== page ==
Though an occasional single trunked serviceberry can be found, this is accomplished only with some effort, and the tree typically grows with multiple irregular trunks. But, regardless of a single trunk or a handful, the branches arch asymmetrically so that it is rarely chosen for a position where a dogwood, redbud, or perhaps a Japanese maple are more obvious choices.

If serviceberry is planted in proximity to others in the forest, or more than one is planted, the blooms will be followed by edible dark blue fruits. Serviceberry is often included in lists as an ideal tree for the edible garden, when in fact the fruits are not so abundant as to provide much of a harvest, and will be picked only if you are able to beat the birds from plucking them. If you are looking to fill the cupboards with berries, there are superior alternatives, but for delightful blooms that will then benefit the local wildlife, seviceberry is an exceptional choice.Redbud flowering in early April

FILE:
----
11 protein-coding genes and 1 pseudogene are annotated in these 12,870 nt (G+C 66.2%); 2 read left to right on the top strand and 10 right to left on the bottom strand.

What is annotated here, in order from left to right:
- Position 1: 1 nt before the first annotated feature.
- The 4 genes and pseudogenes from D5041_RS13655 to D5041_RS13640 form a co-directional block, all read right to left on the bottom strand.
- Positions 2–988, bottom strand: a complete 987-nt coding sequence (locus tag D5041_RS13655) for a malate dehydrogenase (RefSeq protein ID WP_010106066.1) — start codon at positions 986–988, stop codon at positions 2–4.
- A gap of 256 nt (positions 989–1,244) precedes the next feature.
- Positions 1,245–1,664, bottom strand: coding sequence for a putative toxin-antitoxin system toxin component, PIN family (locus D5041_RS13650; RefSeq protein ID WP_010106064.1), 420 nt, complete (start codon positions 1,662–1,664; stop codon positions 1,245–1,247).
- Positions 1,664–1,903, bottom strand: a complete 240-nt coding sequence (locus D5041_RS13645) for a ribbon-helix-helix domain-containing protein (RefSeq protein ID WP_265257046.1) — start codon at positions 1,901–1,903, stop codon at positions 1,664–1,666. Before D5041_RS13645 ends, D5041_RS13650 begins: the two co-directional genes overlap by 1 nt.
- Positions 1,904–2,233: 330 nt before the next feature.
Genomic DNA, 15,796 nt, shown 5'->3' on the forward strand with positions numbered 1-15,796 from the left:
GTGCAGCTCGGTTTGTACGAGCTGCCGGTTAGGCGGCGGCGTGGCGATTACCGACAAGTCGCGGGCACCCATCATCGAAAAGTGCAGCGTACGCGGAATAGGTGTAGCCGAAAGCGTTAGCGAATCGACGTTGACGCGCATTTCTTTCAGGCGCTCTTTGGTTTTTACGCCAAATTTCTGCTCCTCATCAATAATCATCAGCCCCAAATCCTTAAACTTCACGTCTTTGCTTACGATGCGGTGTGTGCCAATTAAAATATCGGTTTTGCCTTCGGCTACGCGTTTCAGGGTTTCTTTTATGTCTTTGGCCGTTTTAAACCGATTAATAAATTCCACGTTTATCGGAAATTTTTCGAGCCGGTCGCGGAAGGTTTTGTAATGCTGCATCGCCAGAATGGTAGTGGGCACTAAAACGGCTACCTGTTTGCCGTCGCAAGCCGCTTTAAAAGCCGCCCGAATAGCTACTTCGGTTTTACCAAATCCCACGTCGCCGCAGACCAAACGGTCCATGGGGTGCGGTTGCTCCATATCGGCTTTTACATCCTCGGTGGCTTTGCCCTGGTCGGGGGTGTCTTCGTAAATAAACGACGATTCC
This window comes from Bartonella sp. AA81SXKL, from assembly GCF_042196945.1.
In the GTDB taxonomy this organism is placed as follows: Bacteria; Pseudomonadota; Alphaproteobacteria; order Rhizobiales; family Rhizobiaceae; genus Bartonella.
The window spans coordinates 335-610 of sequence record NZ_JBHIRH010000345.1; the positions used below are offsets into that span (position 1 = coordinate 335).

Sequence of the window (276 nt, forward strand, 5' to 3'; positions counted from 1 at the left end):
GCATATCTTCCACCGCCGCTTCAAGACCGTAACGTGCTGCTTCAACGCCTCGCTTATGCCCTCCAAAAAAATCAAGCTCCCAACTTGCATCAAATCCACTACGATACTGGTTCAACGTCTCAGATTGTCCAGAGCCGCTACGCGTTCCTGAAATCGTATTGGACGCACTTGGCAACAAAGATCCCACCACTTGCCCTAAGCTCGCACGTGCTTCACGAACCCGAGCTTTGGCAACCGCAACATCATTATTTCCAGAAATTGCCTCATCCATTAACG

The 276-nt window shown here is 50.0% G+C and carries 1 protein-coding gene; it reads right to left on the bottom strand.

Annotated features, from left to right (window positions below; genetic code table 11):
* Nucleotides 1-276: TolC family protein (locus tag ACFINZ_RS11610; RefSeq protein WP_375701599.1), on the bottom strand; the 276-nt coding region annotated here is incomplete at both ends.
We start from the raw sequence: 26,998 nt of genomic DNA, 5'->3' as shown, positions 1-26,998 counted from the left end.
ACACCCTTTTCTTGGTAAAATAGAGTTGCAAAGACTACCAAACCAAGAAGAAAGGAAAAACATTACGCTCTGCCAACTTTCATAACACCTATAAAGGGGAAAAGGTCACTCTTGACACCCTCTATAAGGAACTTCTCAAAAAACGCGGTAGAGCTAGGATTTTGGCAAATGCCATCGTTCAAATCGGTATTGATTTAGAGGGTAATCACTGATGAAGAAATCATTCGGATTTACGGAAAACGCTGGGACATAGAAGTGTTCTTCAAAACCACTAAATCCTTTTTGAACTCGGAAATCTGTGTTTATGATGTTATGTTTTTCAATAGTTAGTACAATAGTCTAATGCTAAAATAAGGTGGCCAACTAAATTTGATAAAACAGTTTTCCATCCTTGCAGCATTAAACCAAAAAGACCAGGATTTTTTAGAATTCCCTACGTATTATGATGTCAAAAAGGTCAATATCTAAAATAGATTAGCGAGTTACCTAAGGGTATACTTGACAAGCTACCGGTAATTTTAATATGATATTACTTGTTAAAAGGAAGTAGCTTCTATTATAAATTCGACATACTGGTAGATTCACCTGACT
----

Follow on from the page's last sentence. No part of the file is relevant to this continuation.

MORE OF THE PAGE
Before the native serviceberries fade, the white blooms are joined at forest’s edge by the more prolific pink-purple blooms of redbuds (Cercis canadensis, above), and soon after by the larger white blooms of the native dogwood (Cornus florida, below). Now, flowers are more abundant so that for a few weeks the border of every highway in the area is the equal of the best cultivated gardens.White dogwood in mid April